Created: 2015 November 29 19:04
Time to read: 5 minutes
I have been a professional developer for over a year and a half now.
About a year ago, my friend and mentor, John Kary, asked me how the job measured up to my expectations. I replied, honestly, that my expectations were met. However, I hadn't given it much thought since I was busy trying to learn so many new things. So, at the time, my expectation was that new developers spend a lot of time learning new things. Expectation: met.
Since that time, I have continued to learn new things, but I have also had time to think about the question more in depth.
I realized that I had many expectations of dev-life while I was studying programming.
Caveat: Your mileage may vary
This was probably my largest fear with changing my career and entering programming as a full-time job. I had read too much about brogramming, sexism, and ageism being rampant in the development world. As a middle-aged dude, I was worried about entering this career that was run by 20-something guys that call each other "bruh."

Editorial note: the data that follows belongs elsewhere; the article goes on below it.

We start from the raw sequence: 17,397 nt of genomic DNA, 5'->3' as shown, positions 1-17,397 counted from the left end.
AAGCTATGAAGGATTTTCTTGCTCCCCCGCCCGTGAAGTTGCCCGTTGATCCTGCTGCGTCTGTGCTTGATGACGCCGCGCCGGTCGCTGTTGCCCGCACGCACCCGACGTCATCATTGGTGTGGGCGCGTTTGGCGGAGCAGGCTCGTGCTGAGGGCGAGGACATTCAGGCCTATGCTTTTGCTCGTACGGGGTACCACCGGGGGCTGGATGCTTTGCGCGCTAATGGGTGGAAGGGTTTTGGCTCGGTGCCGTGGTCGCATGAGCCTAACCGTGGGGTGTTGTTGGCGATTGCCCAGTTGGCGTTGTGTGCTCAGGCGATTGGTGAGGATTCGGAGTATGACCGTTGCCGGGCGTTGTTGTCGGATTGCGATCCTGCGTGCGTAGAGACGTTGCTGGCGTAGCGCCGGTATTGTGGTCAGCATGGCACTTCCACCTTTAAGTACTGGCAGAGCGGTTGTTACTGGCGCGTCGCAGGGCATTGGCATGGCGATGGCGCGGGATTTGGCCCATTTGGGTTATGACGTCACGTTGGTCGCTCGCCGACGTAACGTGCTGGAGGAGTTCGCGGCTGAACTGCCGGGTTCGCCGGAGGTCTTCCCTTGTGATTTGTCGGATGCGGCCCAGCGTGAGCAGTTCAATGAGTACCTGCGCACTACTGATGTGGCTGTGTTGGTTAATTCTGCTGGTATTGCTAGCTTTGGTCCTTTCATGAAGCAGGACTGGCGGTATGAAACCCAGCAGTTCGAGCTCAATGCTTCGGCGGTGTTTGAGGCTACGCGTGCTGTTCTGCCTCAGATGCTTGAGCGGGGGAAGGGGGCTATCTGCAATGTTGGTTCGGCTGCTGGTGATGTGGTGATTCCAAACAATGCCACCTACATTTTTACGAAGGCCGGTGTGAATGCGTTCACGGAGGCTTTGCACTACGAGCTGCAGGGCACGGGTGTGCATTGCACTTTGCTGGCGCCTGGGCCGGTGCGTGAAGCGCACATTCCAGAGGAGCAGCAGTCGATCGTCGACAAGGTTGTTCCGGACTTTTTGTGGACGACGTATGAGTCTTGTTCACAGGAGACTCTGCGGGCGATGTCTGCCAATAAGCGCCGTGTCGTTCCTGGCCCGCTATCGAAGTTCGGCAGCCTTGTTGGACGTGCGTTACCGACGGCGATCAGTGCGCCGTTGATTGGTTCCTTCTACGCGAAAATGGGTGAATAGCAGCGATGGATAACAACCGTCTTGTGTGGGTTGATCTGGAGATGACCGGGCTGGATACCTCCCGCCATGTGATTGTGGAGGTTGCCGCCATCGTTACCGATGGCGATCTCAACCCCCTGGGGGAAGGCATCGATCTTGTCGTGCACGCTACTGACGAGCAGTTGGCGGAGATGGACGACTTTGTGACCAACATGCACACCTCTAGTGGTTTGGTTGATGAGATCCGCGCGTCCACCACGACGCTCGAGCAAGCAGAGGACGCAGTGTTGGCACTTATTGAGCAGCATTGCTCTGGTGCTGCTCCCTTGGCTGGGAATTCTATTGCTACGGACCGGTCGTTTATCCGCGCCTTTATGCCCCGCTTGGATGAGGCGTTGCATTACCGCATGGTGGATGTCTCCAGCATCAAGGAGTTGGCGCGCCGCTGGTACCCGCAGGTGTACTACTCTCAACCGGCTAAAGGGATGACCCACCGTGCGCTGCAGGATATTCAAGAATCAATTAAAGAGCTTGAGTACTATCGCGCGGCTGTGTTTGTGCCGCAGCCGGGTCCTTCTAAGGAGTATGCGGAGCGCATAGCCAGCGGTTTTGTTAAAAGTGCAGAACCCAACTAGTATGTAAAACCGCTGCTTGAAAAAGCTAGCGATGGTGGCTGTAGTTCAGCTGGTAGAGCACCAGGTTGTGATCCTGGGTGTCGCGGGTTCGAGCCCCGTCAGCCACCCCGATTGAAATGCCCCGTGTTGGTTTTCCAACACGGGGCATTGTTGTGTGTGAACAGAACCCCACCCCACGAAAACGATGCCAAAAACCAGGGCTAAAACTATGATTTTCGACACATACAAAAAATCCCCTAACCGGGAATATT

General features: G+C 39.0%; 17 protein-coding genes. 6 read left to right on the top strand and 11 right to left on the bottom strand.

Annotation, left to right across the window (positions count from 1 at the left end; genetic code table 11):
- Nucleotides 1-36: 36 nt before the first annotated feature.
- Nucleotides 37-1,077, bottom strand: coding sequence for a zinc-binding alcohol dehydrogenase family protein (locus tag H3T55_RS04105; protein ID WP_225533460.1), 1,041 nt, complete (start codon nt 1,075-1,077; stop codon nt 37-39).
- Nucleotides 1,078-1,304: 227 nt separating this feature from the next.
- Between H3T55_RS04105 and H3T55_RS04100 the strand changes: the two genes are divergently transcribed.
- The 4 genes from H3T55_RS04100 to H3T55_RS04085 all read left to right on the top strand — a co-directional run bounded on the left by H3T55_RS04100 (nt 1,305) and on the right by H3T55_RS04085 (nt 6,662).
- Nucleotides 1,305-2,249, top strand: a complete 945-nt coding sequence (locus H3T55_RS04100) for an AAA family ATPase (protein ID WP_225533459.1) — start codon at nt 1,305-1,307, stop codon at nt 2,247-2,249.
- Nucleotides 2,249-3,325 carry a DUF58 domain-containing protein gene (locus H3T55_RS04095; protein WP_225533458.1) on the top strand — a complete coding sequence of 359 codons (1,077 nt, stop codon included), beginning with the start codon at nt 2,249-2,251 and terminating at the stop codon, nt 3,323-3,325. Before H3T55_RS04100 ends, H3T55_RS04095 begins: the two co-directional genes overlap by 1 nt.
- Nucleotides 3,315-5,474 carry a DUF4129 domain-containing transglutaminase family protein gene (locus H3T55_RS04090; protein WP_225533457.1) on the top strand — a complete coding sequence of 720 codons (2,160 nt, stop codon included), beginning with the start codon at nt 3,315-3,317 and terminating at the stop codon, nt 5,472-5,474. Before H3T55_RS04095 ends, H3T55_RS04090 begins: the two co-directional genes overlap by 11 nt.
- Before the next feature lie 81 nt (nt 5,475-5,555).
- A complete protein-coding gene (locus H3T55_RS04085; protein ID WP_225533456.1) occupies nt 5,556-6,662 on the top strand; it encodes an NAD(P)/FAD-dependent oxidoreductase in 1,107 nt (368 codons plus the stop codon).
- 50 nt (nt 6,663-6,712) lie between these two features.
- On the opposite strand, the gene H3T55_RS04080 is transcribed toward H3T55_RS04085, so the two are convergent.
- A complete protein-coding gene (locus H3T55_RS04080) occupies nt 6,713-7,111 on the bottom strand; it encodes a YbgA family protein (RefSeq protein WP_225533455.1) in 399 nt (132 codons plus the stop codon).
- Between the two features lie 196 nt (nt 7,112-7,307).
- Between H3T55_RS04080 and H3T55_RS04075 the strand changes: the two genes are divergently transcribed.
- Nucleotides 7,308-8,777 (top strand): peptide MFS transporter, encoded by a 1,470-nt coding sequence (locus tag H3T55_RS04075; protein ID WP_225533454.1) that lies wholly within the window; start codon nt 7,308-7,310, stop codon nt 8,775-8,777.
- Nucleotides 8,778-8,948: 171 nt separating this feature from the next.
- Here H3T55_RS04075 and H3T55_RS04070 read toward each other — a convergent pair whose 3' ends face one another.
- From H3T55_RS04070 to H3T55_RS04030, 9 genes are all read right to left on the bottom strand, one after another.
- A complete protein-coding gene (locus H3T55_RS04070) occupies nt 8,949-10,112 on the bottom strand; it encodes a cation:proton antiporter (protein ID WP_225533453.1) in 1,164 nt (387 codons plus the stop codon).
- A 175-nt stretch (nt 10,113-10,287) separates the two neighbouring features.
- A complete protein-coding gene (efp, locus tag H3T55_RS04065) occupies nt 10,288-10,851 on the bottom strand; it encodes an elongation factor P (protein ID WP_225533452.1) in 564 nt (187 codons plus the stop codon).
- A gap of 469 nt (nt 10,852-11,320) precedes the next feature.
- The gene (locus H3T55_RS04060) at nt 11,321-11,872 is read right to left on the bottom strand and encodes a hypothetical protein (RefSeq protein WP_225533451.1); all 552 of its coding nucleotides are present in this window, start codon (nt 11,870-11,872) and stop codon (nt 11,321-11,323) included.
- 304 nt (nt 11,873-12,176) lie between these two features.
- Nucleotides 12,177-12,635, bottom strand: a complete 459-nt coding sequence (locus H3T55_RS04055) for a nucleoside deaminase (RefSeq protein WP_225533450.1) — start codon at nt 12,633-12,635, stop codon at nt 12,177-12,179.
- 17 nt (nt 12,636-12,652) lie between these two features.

My first interview for my job was with a female boss and a potential coworker who was older than me and was also female. I have told both of them since that this put my fears to rest and made the rest of the interview-process much easier. My second interview was with the team, which was made up of the female boss, the older-than-me female developer, a younger female developer, a remote guy via robot interface, a younger guy, and my friend, John Kary. Another member of the team was absent due to his grandson being born.